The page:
[Letters] College entry exams and the inconsolable desireLast week, over 600,000 Korean students took an exam that seemingly determines their destiny in life. To most of them, the college entry exam is a potential path to entering Seoul National University, Korea University or Yonsei University, commonly christened as SKY.
And they know quite well that credentials from the “sky” comfortably land graduates plum jobs with big companies or the government. The three institutions are considered the academic cream of Korea.
There is nothing wrong with an education that assures one a stable, happy future; after all, it is every parent’s dream to see their children prosper in all aspects. However, observers have termed the College Scholastic Ability Test in Korea as either a national obsession or radically esteemed.
On the day of the nine-hour exam, the country changes. All flight landings and take-offs at the airports are put on hold while the arriving international aircraft are ordered to circle at altitudes above 10,000 feet for some while.
Motorists are also asked to lower their speed and avoid honking near the test locations during the listening comprehension assessment. In fact, traffic is usually banned from within 200 meters of the test centers until the exam is over.
At the periphery, parents, friends and school juniors gather to wish their loved ones success. Some parents pray outside the exam centers. Recently, a mother reportedly vowed to bow 3,000 times, kneeling down with her forehead touching a red cushion perhaps to invoke luck to her beloved son. Most schools will also give a day off to students who are not taking the exam.
But beyond the facade lies the fundamental question that many parents, activists and teachers raise regarding the education system in Korea. Some argue that a competition-oriented education system is the wrong approach.
At the end of a discussion with parents and students last week, there was a supposition that the problem with education in Korea could be what the society perceives as the goal of schooling. That unless the culture fundamentally defines from whom, through whom and to whom educational activities are carried out, there will always be unmet desires.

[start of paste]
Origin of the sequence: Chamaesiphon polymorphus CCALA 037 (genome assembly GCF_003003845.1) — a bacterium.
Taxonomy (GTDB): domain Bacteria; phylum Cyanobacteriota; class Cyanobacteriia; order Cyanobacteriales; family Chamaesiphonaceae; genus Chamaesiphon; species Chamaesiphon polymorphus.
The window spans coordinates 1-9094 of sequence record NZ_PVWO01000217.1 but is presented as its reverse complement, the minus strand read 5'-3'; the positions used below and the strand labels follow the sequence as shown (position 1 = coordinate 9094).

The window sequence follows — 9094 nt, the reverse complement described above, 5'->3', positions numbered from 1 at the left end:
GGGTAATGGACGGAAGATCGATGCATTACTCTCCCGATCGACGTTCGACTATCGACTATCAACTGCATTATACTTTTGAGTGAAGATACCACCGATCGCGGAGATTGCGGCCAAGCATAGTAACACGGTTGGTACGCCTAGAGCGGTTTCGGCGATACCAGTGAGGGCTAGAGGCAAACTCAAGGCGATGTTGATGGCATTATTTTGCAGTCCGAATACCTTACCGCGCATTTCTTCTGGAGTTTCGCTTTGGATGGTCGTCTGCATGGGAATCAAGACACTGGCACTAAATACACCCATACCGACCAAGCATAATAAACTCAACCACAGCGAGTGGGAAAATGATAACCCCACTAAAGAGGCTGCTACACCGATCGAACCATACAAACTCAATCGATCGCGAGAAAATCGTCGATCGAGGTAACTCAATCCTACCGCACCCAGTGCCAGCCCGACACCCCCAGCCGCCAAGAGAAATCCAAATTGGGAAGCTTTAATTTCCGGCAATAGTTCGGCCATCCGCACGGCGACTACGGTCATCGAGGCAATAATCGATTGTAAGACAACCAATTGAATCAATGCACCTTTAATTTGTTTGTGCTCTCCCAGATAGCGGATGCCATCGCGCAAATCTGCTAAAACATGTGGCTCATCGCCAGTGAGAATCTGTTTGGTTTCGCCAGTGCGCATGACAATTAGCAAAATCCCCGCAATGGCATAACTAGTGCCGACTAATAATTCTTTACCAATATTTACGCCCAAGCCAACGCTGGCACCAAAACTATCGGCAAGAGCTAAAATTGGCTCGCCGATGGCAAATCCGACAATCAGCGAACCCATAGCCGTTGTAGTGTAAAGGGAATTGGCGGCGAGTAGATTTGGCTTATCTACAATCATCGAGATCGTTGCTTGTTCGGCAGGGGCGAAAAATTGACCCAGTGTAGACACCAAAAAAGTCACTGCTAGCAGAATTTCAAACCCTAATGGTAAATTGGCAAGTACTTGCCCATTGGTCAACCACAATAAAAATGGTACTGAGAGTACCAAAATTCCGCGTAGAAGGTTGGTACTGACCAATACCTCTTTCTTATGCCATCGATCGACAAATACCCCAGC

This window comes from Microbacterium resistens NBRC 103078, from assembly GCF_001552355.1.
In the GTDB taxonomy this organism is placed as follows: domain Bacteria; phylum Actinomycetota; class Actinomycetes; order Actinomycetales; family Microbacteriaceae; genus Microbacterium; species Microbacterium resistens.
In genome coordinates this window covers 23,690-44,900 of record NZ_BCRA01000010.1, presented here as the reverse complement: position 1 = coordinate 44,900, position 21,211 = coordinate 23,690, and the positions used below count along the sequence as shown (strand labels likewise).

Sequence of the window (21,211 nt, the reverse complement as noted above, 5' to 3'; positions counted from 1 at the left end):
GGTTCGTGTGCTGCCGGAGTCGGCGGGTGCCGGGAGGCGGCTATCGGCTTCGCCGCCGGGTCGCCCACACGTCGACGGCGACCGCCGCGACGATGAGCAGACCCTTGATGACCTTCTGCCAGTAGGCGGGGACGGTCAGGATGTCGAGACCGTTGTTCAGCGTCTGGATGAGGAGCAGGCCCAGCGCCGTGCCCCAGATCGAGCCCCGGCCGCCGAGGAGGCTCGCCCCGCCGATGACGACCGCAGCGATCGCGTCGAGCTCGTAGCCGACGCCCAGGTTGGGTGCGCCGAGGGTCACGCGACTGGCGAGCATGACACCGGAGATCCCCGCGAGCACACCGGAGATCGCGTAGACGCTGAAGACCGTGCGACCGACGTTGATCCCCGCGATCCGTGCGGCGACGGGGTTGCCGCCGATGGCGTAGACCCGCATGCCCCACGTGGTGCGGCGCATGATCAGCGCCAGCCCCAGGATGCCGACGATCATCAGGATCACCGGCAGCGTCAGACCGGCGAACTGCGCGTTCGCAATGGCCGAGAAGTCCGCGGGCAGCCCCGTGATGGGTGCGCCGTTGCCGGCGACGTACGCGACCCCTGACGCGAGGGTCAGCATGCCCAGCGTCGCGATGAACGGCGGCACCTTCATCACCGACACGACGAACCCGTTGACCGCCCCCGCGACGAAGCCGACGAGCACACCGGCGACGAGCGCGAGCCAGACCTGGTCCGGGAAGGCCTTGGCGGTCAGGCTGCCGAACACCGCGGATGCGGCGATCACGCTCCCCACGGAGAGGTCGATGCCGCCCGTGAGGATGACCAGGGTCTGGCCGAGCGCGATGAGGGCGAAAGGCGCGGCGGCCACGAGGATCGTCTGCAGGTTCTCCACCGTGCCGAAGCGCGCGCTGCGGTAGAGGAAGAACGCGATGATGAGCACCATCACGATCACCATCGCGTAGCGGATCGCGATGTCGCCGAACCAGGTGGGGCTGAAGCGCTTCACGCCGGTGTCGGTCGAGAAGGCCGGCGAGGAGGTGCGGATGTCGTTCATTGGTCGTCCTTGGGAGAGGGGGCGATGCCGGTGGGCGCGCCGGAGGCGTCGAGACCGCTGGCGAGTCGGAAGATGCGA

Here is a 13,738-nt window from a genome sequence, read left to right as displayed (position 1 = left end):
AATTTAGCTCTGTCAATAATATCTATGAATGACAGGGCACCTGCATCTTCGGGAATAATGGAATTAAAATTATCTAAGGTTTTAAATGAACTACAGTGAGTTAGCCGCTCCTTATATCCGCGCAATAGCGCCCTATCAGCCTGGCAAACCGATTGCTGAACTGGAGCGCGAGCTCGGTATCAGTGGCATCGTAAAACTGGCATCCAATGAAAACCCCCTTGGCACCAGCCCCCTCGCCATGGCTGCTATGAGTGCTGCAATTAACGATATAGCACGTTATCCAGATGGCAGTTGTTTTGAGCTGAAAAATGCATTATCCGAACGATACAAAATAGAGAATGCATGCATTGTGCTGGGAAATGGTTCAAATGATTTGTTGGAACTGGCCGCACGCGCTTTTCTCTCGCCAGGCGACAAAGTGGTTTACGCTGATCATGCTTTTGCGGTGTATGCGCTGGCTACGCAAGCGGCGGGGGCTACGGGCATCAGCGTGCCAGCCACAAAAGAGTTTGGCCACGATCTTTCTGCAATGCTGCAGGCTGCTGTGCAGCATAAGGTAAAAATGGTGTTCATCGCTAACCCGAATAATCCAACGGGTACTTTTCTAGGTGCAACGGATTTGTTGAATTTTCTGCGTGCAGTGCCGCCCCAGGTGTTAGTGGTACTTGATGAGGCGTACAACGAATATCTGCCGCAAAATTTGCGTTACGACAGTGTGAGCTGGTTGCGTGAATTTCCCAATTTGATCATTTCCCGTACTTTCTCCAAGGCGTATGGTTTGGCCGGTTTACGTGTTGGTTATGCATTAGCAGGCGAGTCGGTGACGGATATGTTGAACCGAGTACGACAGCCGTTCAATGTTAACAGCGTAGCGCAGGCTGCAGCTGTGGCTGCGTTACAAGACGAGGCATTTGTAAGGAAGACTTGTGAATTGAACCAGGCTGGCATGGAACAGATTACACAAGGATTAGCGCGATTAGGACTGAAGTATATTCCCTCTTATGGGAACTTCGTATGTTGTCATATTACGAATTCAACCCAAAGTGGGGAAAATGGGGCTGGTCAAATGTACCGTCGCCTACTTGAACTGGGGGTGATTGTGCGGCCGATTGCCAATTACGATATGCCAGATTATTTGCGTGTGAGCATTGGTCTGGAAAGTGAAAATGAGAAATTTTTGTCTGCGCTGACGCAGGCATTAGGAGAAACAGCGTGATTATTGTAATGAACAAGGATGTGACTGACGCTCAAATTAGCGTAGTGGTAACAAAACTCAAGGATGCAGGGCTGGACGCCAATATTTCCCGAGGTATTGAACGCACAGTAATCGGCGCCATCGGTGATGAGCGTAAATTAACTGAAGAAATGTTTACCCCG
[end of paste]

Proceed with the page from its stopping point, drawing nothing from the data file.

There being no neutrality in education, Korean society has a way of perceiving education and a graduate for that matter. If, for instance, a university graduate is perceived as a cog in an economic structure, and that SKY institutions produces the best of cogs, then therein lays the misfortune.
The sad reality is that individual, family and national economic success has become the deity of the day.
Though there is nothing wrong with economic growth, commodification of students’ desires, future and dreams is tantamount to radical economic rationalism whose result is pressure, suicides and an elongated dissatisfaction.
Of course, there are many other factors that make the Korean education system pressurizing to students and addressing them is of paramount urgency. Seeing the purpose of education solely as informing rather than forming is a dangerous view as far as education continues to shape people’s desires and world views. And as long as education remains deeply revered in Korean ethos, only an authentic definition of a educational goal is perhaps what will quench what C.S. Lewis called the inconsolable longing in human beings.
Benson Kamary, a freelance journalist and a Ph.D. candidate at Kosin University.